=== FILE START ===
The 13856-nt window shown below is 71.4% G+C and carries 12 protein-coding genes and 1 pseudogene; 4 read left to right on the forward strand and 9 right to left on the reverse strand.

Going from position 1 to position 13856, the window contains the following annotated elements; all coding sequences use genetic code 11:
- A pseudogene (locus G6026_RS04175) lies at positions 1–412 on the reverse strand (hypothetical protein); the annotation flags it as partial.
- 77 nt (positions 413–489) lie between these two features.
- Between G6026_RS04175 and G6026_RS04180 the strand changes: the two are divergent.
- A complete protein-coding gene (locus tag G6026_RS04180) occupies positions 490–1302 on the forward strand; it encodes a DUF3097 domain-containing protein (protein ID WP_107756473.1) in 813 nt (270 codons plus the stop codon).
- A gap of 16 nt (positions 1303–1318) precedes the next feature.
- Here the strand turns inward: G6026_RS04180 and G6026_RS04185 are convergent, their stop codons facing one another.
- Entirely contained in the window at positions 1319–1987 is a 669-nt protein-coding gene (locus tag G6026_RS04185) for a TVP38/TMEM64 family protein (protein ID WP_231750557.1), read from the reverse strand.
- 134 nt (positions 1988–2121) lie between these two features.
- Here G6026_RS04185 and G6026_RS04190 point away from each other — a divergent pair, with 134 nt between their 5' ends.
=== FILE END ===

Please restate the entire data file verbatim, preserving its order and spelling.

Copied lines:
The 13856-nt window shown below is 71.4% G+C and carries 12 protein-coding genes and 1 pseudogene; 4 read left to right on the forward strand and 9 right to left on the reverse strand.

Going from position 1 to position 13856, the window contains the following annotated elements; all coding sequences use genetic code 11:
- A pseudogene (locus G6026_RS04175) lies at positions 1–412 on the reverse strand (hypothetical protein); the annotation flags it as partial.
- 77 nt (positions 413–489) lie between these two features.
- Between G6026_RS04175 and G6026_RS04180 the strand changes: the two are divergent.
- A complete protein-coding gene (locus tag G6026_RS04180) occupies positions 490–1302 on the forward strand; it encodes a DUF3097 domain-containing protein (protein ID WP_107756473.1) in 813 nt (270 codons plus the stop codon).
- A gap of 16 nt (positions 1303–1318) precedes the next feature.
- Here the strand turns inward: G6026_RS04180 and G6026_RS04185 are convergent, their stop codons facing one another.
- Entirely contained in the window at positions 1319–1987 is a 669-nt protein-coding gene (locus tag G6026_RS04185) for a TVP38/TMEM64 family protein (protein ID WP_231750557.1), read from the reverse strand.
- 134 nt (positions 1988–2121) lie between these two features.
- Here G6026_RS04185 and G6026_RS04190 point away from each other — a divergent pair, with 134 nt between their 5' ends.